Our goal is to create a collaborative cloud infrastructure service that enables community-based cloud-native workflows in the biosciences. We will promote values of open and inclusive community practices, infrastructure that enables these practices, and a “train the trainers” approach that empowers community leaders to share expertise in cloud infrastructure with others in their communities. Our focus will be on communities in Latin America and Africa, and we hope to learn how this model could be extended to other global communities that are historically marginalized from large-scale scientific infrastructure projects.
CSCCE will be working with all of the partners involved in the grant to identify a model for running Open Science Cloud Services (OSCS) for global communities that is generalizable, sustainable, and replicable. We’ll be hosting a series of project kickoff meetings to align everyone around shared vocabulary and best practices for working together, which will be codified into core documentation such as a team playbook. And we’ll be supporting a newly-hired program manager for the project.
The rationale for working groups and special interest groups
Why might a community decide to establish working groups and/or special interest groups? In an earlier post we discussed community-level programming – activities that are general enough that they are designed to be of interest and value to all members and to create opportunities to get to know one another and identify commonalities. However, within any large enough community, there will also be differentiation into sub-groups who want to focus more deeply on a specific topic – perhaps as an area of professional development or something that supplements a project they need to deliver in their own community role. This differentiation into sub-groups also creates opportunities for emerging leaders within a community – those who are highly engaged and wish to take on more responsibility for advancing the overall mission of the community. It’s this combination of scaling, through the activities and empowerment of these emergent leaders, and dedicated group work that greatly enhances the ability of any community to make progress towards its overall mission. For these activities to be successful, community management is nonetheless needed to support emergent leaders and their groups in their activities.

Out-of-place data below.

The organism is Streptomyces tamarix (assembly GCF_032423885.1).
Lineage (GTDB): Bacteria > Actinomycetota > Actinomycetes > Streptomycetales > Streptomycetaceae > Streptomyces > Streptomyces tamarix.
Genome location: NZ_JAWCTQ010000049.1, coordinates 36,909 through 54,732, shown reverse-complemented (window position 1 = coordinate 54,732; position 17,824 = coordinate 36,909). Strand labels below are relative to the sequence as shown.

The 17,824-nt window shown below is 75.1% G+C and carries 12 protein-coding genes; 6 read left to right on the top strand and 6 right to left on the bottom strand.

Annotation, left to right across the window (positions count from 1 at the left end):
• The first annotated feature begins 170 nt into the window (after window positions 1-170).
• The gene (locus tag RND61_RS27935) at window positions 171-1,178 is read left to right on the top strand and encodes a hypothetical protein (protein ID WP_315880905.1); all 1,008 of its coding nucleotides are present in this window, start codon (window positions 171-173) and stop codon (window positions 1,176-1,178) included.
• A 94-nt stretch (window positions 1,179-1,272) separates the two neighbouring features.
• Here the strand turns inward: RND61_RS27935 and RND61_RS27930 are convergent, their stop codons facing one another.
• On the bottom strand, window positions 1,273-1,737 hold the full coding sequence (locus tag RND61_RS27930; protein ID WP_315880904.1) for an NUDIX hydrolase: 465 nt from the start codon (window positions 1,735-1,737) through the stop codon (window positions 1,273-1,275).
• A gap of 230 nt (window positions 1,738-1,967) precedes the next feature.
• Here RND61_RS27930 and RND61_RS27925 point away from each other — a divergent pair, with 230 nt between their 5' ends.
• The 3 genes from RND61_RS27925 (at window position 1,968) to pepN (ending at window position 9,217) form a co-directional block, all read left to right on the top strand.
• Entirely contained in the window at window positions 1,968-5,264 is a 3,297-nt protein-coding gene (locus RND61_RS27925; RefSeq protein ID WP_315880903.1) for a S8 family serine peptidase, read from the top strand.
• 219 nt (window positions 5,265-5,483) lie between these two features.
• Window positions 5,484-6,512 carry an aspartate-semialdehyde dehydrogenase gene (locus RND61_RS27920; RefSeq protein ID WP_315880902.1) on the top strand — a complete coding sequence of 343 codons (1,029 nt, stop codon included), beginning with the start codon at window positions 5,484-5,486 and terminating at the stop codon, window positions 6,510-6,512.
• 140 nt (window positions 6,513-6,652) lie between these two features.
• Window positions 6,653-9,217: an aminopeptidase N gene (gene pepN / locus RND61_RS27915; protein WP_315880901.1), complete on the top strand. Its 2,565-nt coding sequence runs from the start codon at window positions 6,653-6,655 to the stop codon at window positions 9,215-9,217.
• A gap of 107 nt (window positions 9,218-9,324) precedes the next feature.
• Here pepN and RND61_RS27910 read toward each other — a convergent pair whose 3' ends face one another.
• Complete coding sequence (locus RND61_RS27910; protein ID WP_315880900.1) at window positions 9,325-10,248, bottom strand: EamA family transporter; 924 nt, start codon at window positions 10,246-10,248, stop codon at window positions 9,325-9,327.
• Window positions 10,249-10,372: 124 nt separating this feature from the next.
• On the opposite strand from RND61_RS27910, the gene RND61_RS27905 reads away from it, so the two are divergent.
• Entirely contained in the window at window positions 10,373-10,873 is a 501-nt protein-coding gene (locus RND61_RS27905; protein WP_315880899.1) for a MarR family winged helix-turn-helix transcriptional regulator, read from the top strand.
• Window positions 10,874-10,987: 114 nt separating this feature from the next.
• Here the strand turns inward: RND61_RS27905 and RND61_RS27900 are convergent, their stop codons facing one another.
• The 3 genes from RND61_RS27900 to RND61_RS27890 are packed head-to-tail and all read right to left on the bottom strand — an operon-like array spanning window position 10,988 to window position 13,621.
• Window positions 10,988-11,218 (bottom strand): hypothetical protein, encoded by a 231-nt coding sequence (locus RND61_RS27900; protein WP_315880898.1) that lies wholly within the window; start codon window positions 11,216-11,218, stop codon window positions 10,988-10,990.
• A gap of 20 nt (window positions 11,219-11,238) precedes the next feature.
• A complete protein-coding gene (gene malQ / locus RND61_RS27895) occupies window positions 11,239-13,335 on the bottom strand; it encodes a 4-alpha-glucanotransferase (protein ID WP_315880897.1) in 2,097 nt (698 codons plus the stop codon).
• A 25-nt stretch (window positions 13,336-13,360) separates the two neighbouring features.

Join CSCCE at the 2019 FORCE11 Scholarly Communication Institute (FSCI) FSCI is a week-long course in scholarly communication for anyone who works in the world of science and scholarship. Classroom … Continue reading “Join CSCCE at FSCI 2019!”
Join CSCCE at the 2019 FORCE11 Scholarly Communication Institute (FSCI)
FSCI is a week-long course in scholarly communication for anyone who works in the world of science and scholarship. Classroom courses, group activities, and hands-on training provide attendees with “a friendly, community-based way of learning about and keeping up to date on the latest trends, technologies, and opportunities that are transforming the way science and scholarship is done.”
Today we announcedthe selection of the first cohort of Fellows for the AAAS Community Engagement Fellows Program, funded by the Alfred P. Sloan Foundation. Now, we’d like to introduce you to the first set of Fellows, two community engagement professionals working at organizations that build human and technological infrastructure for global open science.
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